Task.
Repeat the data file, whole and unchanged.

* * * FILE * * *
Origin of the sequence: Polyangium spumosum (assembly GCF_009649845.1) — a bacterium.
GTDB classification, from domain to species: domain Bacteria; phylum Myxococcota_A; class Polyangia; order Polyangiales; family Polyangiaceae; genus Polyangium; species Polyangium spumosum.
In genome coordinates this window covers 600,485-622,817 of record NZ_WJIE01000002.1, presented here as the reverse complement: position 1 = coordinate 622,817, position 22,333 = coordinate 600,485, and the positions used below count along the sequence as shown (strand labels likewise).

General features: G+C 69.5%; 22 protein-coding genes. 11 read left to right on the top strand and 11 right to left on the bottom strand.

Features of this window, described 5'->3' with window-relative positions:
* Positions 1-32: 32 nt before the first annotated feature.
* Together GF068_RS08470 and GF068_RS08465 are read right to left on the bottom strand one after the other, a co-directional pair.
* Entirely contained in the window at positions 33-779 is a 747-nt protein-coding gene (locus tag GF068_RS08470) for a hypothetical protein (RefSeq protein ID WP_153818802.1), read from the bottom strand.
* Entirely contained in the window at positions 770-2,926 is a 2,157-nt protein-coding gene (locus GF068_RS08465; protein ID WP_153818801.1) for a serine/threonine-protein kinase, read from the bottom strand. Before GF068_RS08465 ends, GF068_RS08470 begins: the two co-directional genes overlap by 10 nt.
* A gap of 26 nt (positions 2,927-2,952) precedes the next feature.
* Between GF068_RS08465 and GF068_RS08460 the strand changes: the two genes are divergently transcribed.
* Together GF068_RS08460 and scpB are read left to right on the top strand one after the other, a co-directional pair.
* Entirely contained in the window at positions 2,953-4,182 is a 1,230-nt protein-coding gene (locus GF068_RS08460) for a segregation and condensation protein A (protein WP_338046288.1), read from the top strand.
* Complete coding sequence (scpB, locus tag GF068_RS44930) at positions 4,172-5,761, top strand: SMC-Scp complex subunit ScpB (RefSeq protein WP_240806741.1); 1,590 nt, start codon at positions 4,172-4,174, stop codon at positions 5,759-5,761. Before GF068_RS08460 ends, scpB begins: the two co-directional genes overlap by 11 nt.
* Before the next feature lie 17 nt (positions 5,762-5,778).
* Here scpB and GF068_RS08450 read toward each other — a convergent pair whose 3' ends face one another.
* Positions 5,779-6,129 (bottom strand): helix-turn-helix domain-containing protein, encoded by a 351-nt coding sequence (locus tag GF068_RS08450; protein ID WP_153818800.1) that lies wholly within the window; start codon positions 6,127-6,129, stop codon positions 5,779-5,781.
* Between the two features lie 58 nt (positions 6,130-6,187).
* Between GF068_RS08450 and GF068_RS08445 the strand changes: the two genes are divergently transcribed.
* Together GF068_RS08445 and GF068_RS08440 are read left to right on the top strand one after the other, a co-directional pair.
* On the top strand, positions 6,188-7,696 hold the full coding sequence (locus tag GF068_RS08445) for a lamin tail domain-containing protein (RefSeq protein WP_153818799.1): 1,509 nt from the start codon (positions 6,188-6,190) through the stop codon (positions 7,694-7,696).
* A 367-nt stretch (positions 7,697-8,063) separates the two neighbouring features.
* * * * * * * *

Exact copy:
Origin of the sequence: Polyangium spumosum (assembly GCF_009649845.1) — a bacterium.
GTDB classification, from domain to species: domain Bacteria; phylum Myxococcota_A; class Polyangia; order Polyangiales; family Polyangiaceae; genus Polyangium; species Polyangium spumosum.
In genome coordinates this window covers 600,485-622,817 of record NZ_WJIE01000002.1, presented here as the reverse complement: position 1 = coordinate 622,817, position 22,333 = coordinate 600,485, and the positions used below count along the sequence as shown (strand labels likewise).

General features: G+C 69.5%; 22 protein-coding genes. 11 read left to right on the top strand and 11 right to left on the bottom strand.

Features of this window, described 5'->3' with window-relative positions:
* Positions 1-32: 32 nt before the first annotated feature.
* Together GF068_RS08470 and GF068_RS08465 are read right to left on the bottom strand one after the other, a co-directional pair.
* Entirely contained in the window at positions 33-779 is a 747-nt protein-coding gene (locus tag GF068_RS08470) for a hypothetical protein (RefSeq protein ID WP_153818802.1), read from the bottom strand.
* Entirely contained in the window at positions 770-2,926 is a 2,157-nt protein-coding gene (locus GF068_RS08465; protein ID WP_153818801.1) for a serine/threonine-protein kinase, read from the bottom strand. Before GF068_RS08465 ends, GF068_RS08470 begins: the two co-directional genes overlap by 10 nt.
* A gap of 26 nt (positions 2,927-2,952) precedes the next feature.
* Between GF068_RS08465 and GF068_RS08460 the strand changes: the two genes are divergently transcribed.
* Together GF068_RS08460 and scpB are read left to right on the top strand one after the other, a co-directional pair.
* Entirely contained in the window at positions 2,953-4,182 is a 1,230-nt protein-coding gene (locus GF068_RS08460) for a segregation and condensation protein A (protein WP_338046288.1), read from the top strand.
* Complete coding sequence (scpB, locus tag GF068_RS44930) at positions 4,172-5,761, top strand: SMC-Scp complex subunit ScpB (RefSeq protein WP_240806741.1); 1,590 nt, start codon at positions 4,172-4,174, stop codon at positions 5,759-5,761. Before GF068_RS08460 ends, scpB begins: the two co-directional genes overlap by 11 nt.
* Before the next feature lie 17 nt (positions 5,762-5,778).
* Here scpB and GF068_RS08450 read toward each other — a convergent pair whose 3' ends face one another.
* Positions 5,779-6,129 (bottom strand): helix-turn-helix domain-containing protein, encoded by a 351-nt coding sequence (locus tag GF068_RS08450; protein ID WP_153818800.1) that lies wholly within the window; start codon positions 6,127-6,129, stop codon positions 5,779-5,781.
* Between the two features lie 58 nt (positions 6,130-6,187).
* Between GF068_RS08450 and GF068_RS08445 the strand changes: the two genes are divergently transcribed.
* Together GF068_RS08445 and GF068_RS08440 are read left to right on the top strand one after the other, a co-directional pair.
* On the top strand, positions 6,188-7,696 hold the full coding sequence (locus tag GF068_RS08445) for a lamin tail domain-containing protein (RefSeq protein WP_153818799.1): 1,509 nt from the start codon (positions 6,188-6,190) through the stop codon (positions 7,694-7,696).
* A 367-nt stretch (positions 7,697-8,063) separates the two neighbouring features.